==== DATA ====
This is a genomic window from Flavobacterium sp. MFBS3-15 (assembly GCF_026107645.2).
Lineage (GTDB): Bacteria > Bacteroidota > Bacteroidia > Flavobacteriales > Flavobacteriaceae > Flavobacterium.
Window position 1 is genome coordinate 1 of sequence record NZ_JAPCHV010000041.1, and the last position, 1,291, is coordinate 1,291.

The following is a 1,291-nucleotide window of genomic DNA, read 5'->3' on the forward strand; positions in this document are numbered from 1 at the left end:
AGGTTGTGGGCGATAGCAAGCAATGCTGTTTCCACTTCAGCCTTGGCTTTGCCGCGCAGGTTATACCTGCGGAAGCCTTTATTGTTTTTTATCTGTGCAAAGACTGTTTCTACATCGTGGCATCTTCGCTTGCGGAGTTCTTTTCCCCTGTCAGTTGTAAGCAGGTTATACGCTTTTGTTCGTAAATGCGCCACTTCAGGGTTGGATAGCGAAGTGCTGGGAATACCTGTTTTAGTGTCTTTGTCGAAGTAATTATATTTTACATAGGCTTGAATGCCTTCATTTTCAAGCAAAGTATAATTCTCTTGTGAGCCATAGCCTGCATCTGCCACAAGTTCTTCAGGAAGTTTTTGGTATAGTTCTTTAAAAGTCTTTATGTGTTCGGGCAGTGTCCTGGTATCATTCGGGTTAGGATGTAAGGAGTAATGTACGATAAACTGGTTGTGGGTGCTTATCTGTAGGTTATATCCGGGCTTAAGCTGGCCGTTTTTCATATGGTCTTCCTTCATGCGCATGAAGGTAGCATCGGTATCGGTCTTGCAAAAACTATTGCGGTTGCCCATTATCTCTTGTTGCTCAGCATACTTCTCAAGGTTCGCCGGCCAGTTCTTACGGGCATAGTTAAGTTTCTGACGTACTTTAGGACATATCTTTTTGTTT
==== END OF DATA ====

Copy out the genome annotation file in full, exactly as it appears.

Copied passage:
This is a genomic window from Flavobacterium sp. MFBS3-15 (assembly GCF_026107645.2).
Lineage (GTDB): Bacteria > Bacteroidota > Bacteroidia > Flavobacteriales > Flavobacteriaceae > Flavobacterium.
Window position 1 is genome coordinate 1 of sequence record NZ_JAPCHV010000041.1, and the last position, 1,291, is coordinate 1,291.

The following is a 1,291-nucleotide window of genomic DNA, read 5'->3' on the forward strand; positions in this document are numbered from 1 at the left end:
AGGTTGTGGGCGATAGCAAGCAATGCTGTTTCCACTTCAGCCTTGGCTTTGCCGCGCAGGTTATACCTGCGGAAGCCTTTATTGTTTTTTATCTGTGCAAAGACTGTTTCTACATCGTGGCATCTTCGCTTGCGGAGTTCTTTTCCCCTGTCAGTTGTAAGCAGGTTATACGCTTTTGTTCGTAAATGCGCCACTTCAGGGTTGGATAGCGAAGTGCTGGGAATACCTGTTTTAGTGTCTTTGTCGAAGTAATTATATTTTACATAGGCTTGAATGCCTTCATTTTCAAGCAAAGTATAATTCTCTTGTGAGCCATAGCCTGCATCTGCCACAAGTTCTTCAGGAAGTTTTTGGTATAGTTCTTTAAAAGTCTTTATGTGTTCGGGCAGTGTCCTGGTATCATTCGGGTTAGGATGTAAGGAGTAATGTACGATAAACTGGTTGTGGGTGCTTATCTGTAGGTTATATCCGGGCTTAAGCTGGCCGTTTTTCATATGGTCTTCCTTCATGCGCATGAAGGTAGCATCGGTATCGGTCTTGCAAAAACTATTGCGGTTGCCCATTATCTCTTGTTGCTCAGCATACTTCTCAAGGTTCGCCGGCCAGTTCTTACGGGCATAGTTAAGTTTCTGACGTACTTTAGGACATATCTTTTTGTTT